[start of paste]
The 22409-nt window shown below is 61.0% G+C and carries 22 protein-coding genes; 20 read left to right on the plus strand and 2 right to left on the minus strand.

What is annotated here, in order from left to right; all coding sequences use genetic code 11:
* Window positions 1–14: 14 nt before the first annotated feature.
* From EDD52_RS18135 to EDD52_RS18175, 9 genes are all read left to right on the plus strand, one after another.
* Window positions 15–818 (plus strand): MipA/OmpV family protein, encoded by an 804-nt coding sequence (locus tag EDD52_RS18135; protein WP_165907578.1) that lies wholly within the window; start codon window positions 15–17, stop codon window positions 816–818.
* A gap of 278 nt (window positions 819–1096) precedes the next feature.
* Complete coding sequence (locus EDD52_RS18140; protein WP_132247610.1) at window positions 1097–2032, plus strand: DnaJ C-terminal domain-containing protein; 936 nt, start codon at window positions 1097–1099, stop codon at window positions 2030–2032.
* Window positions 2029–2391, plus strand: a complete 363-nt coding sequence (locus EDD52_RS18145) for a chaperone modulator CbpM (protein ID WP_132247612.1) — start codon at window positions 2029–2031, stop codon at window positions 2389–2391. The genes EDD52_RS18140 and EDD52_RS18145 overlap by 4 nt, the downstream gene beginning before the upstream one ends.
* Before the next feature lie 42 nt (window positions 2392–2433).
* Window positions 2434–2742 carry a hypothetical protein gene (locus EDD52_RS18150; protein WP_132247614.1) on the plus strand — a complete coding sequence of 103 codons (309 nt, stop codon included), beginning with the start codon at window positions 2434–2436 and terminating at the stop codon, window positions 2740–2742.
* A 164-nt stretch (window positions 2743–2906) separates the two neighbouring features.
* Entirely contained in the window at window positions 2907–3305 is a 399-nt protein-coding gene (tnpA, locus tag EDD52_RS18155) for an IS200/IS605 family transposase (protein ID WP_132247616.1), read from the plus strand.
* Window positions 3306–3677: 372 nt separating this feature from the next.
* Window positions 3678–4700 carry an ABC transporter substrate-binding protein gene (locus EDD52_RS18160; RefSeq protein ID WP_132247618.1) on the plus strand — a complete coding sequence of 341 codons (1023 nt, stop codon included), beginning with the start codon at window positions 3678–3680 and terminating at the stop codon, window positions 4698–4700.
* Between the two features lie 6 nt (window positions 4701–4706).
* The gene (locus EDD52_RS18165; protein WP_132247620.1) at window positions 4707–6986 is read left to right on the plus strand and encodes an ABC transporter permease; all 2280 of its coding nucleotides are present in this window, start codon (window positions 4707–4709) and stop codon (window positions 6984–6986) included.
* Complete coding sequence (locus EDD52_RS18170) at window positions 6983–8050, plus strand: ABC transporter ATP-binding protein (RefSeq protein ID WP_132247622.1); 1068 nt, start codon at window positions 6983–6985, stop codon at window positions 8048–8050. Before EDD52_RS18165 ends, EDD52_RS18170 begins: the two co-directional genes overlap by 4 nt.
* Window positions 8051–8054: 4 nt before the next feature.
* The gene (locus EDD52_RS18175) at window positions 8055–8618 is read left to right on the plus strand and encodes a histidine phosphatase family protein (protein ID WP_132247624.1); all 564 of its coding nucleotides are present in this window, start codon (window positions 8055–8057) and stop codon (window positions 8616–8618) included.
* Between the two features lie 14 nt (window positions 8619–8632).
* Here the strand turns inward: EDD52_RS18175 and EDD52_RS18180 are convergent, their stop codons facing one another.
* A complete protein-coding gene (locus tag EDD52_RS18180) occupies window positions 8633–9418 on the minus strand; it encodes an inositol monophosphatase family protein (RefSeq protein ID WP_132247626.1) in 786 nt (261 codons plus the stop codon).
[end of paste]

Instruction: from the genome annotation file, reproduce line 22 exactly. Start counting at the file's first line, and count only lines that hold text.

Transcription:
* A complete protein-coding gene (locus tag EDD52_RS18180) occupies window positions 8633–9418 on the minus strand; it encodes an inositol monophosphatase family protein (RefSeq protein ID WP_132247626.1) in 786 nt (261 codons plus the stop codon).